Tetralogy of Fallot (TOF): Animation Explains Heart Defect and Repair
The Heart Center at Nationwide
Children’s is dedicated to the unique needs of its patients.
One of the conditions the center supports is tetralogy of fallot. Tetralogy
of fallot is a heart defect made up of four heart problems. It results in
cyanotic or blue babies. The four heart problems are ventricular septal defect,
overriding aorta, pulmonary stenosis and right ventricular hypertrophy. A
ventricular septal defect is a hole in the wall between the two lower chambers
of the heart called the ventricles. The hole allows oxygen-rich blood to mix
with oxygen-poor blood. Normally the aorta attaches to the left ventricle
which pumps oxygen-rich blood through it. In an overriding aorta, the aorta has
moved forward directly over the hole between the ventricles. This allows
oxygen poor blood from the right ventricle to flow into the aorta.
Pulmonary stenosis means that the blood vessel going to the lungs called the
pulmonary artery is narrowed and the pulmonary valve doesn’t open all the way.
As a result less blood reaches the lungs. These heart problems cause the baby to
be blue because the heart pumps less oxygen-rich blood to the body. Right
ventricular hypertrophy means the wall of the right ventricle is thicker than
normal. This happens because the right ventricle
has to work harder to pump blood through the narrowed pulmonary valve. Treatment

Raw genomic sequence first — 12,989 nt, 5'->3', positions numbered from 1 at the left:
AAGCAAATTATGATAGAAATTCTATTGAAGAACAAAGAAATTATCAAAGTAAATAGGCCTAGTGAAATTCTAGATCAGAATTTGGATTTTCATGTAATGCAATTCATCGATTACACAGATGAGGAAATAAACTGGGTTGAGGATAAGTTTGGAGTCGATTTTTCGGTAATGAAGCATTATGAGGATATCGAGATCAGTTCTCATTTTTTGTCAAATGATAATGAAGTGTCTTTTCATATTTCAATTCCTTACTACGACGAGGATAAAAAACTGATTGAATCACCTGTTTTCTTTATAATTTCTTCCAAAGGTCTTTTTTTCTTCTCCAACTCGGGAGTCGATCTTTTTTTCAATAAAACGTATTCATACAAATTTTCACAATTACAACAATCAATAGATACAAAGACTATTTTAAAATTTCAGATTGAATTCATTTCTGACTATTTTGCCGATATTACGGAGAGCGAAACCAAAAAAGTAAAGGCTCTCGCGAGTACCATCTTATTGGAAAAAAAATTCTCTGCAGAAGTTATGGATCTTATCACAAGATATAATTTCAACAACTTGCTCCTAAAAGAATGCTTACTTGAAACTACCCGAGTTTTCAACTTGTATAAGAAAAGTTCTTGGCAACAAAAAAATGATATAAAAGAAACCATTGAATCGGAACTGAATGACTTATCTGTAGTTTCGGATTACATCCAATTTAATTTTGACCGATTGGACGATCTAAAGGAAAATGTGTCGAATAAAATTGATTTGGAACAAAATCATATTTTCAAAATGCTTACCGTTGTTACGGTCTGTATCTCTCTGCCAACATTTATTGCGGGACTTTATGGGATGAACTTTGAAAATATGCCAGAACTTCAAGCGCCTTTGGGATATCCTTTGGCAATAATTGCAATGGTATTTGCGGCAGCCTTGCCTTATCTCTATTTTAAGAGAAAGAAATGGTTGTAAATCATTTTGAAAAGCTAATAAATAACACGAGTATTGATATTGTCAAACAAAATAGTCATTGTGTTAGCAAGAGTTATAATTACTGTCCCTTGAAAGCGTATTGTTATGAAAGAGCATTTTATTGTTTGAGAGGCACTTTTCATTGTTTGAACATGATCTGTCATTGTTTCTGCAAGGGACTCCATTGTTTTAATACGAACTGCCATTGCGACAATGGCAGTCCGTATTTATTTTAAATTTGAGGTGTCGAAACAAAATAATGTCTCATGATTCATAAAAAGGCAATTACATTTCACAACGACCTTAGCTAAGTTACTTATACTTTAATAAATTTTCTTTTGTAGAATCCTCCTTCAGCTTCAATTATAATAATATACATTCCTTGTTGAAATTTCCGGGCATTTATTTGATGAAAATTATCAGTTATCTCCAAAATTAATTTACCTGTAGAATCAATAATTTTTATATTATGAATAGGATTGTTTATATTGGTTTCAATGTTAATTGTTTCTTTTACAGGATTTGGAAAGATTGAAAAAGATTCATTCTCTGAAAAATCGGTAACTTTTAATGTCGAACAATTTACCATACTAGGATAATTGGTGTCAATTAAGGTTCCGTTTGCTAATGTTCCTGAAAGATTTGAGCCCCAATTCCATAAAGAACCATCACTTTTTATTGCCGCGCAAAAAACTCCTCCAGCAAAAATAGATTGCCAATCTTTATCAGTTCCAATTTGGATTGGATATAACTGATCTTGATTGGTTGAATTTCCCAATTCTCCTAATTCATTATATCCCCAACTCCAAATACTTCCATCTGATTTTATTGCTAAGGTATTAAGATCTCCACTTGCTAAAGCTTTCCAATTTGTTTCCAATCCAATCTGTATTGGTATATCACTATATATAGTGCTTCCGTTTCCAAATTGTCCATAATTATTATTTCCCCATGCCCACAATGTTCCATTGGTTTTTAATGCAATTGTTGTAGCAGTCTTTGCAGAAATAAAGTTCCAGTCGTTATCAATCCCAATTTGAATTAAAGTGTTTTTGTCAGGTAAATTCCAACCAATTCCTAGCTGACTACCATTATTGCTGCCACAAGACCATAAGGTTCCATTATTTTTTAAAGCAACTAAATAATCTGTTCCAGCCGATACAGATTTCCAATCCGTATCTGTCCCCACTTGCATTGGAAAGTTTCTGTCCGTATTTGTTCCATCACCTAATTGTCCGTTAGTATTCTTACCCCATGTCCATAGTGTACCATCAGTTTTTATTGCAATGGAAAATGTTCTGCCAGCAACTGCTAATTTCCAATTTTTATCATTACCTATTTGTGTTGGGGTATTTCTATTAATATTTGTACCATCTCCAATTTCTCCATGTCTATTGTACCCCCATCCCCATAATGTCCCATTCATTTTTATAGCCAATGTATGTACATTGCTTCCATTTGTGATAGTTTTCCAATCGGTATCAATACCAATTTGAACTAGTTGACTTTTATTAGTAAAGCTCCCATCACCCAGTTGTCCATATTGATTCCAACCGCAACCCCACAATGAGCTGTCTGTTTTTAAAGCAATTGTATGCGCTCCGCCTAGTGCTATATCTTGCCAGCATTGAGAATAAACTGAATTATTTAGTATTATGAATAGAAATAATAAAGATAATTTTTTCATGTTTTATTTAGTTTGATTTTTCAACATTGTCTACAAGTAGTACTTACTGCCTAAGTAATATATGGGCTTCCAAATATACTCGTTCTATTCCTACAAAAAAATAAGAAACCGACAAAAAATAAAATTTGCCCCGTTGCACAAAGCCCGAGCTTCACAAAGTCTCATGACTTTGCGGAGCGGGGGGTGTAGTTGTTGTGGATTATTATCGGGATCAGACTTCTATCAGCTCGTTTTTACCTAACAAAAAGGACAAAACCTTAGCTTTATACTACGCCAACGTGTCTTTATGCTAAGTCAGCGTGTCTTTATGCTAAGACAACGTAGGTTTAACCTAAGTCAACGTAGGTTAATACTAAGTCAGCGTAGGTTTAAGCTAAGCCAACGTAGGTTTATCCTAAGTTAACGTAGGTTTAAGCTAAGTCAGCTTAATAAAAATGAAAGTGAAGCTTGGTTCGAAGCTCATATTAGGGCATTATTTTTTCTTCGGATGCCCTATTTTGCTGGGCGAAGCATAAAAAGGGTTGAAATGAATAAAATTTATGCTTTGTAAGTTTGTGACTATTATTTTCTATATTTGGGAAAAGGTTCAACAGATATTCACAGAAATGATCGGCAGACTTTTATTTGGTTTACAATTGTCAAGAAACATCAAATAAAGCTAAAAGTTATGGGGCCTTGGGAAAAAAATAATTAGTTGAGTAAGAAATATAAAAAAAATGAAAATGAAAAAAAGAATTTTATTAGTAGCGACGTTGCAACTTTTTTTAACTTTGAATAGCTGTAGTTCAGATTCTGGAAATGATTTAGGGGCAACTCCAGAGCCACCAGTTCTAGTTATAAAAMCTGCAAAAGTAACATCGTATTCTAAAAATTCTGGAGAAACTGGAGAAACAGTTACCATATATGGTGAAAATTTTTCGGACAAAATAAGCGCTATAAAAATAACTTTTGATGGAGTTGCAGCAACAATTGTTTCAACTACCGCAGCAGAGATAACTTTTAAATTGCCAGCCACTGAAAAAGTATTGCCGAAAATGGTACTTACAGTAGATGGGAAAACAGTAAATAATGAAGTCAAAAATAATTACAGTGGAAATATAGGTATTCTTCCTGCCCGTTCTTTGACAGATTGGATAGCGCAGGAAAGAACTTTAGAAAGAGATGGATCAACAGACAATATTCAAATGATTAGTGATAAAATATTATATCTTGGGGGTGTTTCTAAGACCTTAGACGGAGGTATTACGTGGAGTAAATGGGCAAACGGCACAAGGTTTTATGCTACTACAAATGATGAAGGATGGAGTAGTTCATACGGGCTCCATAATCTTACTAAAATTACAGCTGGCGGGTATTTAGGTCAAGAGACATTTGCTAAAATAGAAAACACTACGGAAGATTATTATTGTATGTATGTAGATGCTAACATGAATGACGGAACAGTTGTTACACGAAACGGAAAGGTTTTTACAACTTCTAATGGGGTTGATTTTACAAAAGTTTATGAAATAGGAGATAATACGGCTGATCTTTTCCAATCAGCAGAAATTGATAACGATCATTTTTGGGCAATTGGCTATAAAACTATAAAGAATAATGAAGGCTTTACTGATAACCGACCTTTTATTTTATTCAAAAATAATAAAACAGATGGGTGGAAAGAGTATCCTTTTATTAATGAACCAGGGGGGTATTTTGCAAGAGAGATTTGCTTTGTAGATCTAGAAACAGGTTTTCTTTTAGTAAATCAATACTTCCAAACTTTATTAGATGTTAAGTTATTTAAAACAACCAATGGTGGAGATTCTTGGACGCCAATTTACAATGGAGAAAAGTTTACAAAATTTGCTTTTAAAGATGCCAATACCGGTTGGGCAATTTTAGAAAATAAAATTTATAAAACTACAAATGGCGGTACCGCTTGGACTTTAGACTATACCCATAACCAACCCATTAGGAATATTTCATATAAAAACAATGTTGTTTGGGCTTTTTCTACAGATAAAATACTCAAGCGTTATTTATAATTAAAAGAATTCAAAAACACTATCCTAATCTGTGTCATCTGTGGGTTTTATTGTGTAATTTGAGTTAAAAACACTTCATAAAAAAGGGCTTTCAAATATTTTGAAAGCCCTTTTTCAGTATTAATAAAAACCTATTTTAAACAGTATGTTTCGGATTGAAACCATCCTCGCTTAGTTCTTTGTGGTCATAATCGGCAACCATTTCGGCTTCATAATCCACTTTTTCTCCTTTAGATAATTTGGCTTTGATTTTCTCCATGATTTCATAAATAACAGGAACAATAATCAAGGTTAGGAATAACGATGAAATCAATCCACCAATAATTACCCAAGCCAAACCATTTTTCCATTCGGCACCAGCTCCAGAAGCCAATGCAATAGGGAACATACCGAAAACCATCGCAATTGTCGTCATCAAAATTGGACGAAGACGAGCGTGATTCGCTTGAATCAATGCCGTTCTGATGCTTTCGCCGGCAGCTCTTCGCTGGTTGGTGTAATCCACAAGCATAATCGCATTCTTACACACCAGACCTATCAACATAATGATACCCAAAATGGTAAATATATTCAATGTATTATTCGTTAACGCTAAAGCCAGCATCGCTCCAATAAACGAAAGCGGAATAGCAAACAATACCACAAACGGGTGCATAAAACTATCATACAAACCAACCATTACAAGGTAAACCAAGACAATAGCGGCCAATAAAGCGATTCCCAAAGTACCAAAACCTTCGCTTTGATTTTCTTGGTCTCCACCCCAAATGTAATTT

for tetralogy of fallot may include temporary and complete surgical repair
procedures. Sometimes a child is not ready for a complete repair right away.
In this case a temporary repair called a shunt can be placed until a complete
repair can be done. The shunt improves oxygen levels in the blood. During this
procedure the surgeon will place a tube called a shunt between a branch of the
aorta and the right pulmonary artery. The shunt will provide another path for
blood to get to the lungs to pick up oxygen. Instead of a shunt another
temporary procedure can be done. In this procedure a device called a stent is
placed in the narrow area to allow more blood to flow to the lungs. Most patients
have a complete repair at four to six months of age. If the main pulmonary
artery is too small it will be widened with a patch. If the pulmonary valve is
too small it may be widened with a patch called a transannular patch. If the
narrowing is below the pulmonary valve the surgeon will remove some of the
heart muscle in this area. This improves the flow of oxygen poor blood from the
right ventricle to the lungs. To fix the ventricular septal defect
the surgeon will cover the hole with a patch. The patch prevents the mixing of
oxygen poor blood with oxygen-rich blood. As a result only oxygen-rich blood flows
out of the aorta to the body from the left ventricle. The Heart Center team at
Nationwide Children’s is dedicated to supporting your child. We are available
to answer all of your questions at any time at 614-722-2530 and at Nationwidechildrens.org/Heart.